The impact of the COVID-19 epidemic has given several businesses access to a level of volatility and created significant shortcomings in the country's financial economy. To expand the business sector several financial packages were announced by the Minister of Finance as part of Atmanirbhar Bharat, which included the establishment of CIRP Proceedings under the Insolvency and Bankruptcy Code for a period of one year. Following the proclamation, dated 5 June 2020, the Ordinance entitled “Insolvency And Bankruptcy Code (Amendment) Ordinance 2020” was promulgated with the introduction of section 10A suspending sections 7, 9, and 10 of Insolvency & Dismissal, 2016. ("Code") for the introduction of new cases of extinction of people affected by COVID-19, for at least six months, up to one year. Section 10A was introduced for the purpose of protecting corporate persons who are experiencing unforeseen circumstances, from being exposed to insolvency practices under the Code for a period of one year and also sought to prevent the RP from applying under section 66 (2) of the code.


1.    The amendment introduces the much-anticipated change needed in the debt repayment sector.

2.    The Minister of Finance said the amendments are timely and follow the Supreme Court's order "in writing and in spirit".

3.    It allows lenders to begin the process of resolving a bankruptcy, provided the company does not pay off its debts. Introduces an additional limit for certain classes of financial creditors, including the allocation of real estate projects, to begin the restructuring process. At least 10% of them or 100 such individuals must collectively begin the process.

4.    It enables a professional solution to require suppliers to continue to provide goods and services. This provision will not apply if the debtor has unpaid bills from such use at the time of suspension.

5.    It provides that the company will not be liable for any liability incurred prior to the settlement of debt default, if there is a change in the management or control of the company.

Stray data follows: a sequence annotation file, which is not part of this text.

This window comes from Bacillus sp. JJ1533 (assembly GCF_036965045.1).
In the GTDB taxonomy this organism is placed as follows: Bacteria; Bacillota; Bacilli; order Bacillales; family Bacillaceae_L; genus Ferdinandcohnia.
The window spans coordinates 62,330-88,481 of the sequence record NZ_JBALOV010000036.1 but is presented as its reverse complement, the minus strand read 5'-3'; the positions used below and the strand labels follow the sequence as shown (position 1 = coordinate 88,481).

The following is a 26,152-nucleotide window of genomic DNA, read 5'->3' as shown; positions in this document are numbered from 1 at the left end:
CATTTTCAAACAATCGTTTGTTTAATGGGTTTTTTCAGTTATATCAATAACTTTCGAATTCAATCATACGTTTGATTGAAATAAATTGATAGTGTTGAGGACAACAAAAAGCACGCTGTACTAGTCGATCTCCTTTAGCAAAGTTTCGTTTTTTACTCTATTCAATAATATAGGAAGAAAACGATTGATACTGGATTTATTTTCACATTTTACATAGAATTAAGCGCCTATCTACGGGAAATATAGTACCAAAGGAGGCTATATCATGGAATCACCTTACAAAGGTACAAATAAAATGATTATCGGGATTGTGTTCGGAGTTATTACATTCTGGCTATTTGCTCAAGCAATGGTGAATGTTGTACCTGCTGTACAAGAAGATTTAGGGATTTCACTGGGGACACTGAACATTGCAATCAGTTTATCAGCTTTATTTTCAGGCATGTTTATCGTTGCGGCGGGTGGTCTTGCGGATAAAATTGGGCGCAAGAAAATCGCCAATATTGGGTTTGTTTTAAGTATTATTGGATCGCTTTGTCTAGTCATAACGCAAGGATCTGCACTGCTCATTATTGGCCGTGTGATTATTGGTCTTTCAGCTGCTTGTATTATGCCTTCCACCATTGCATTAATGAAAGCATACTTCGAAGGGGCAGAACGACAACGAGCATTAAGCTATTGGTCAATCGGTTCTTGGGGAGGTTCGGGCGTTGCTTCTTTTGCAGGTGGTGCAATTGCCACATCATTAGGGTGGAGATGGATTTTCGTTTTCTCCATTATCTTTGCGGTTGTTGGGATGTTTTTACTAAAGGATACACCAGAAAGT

6.    Under it, the insolvency process begins with the appointment of Insolvency Resolution Professional (IRP). It states that the IRP must be appointed on the date the application is received by the NCLT, which will be regarded as the starting date for non-payment of debts.

7.    In the event of a failure by real estate developers, a loan resolution application should be submitted jointly with at least 100 buyers or 10% of their total value. The reason for adding such a limit to certain lenders is unclear. In addition, the consumer who wishes to start the process may not have the details of others assigned. FM clarified that the need for a lower number of home buyers at IBC has been included to avoid "innocent charges".

8.    The bill seeks to eliminate barriers and simplify the process of corporate litigation. It aims to protect new company owners who do not pay their dues from prosecution for past wrongdoing

9.    It enables a professional solution to require suppliers to continue to provide goods and services at the time of suspension. This provision exceeds the agency of the providers to negotiate and decide whether to extend the contract arrangement. It may also compel the supply of goods and services even if the supplier finds it dangerous or unsafe.

10.    In order to balance the rights of suppliers, it provides that providers must continue to supply only if their current fee has been paid. In some countries, additional protections are in place. This includes the right to demand payment confirmation, and the court's approval to terminate the contract in cases where the supplier indicates that proceeding will create difficulties.

11.    However, even after expectations, the overspend framework is not included in the amendment.


The changes announced in the Insolvency Act appear to be both timely, timely, and positive. In fact, in a given situation, they have a plan. Significant changes in debt repayment and liquidation are aimed at making the IBC more attractive, that is,

•    Limit implementation of IBC processes proposed from Rs. 1 lakh to Rs. 1 crore

•    New developments under the IBC remain suspended for one year (originally announced to be suspended for six months in March 2020)

•    The border begins to issue Covid-related debts

•    A framework for small, medium, and micro enterprises (MSMEs)

The changes announced on May 17, 2017, in terms of the Insolvency Act, i.e., Insolvency and Bankruptcy Code, 2016 (in short, IBC) may not provide immediate benefits but aim to increase the demand for long-term partners, to create a business environment be strong and resilient and strengthen business sentiment across the board.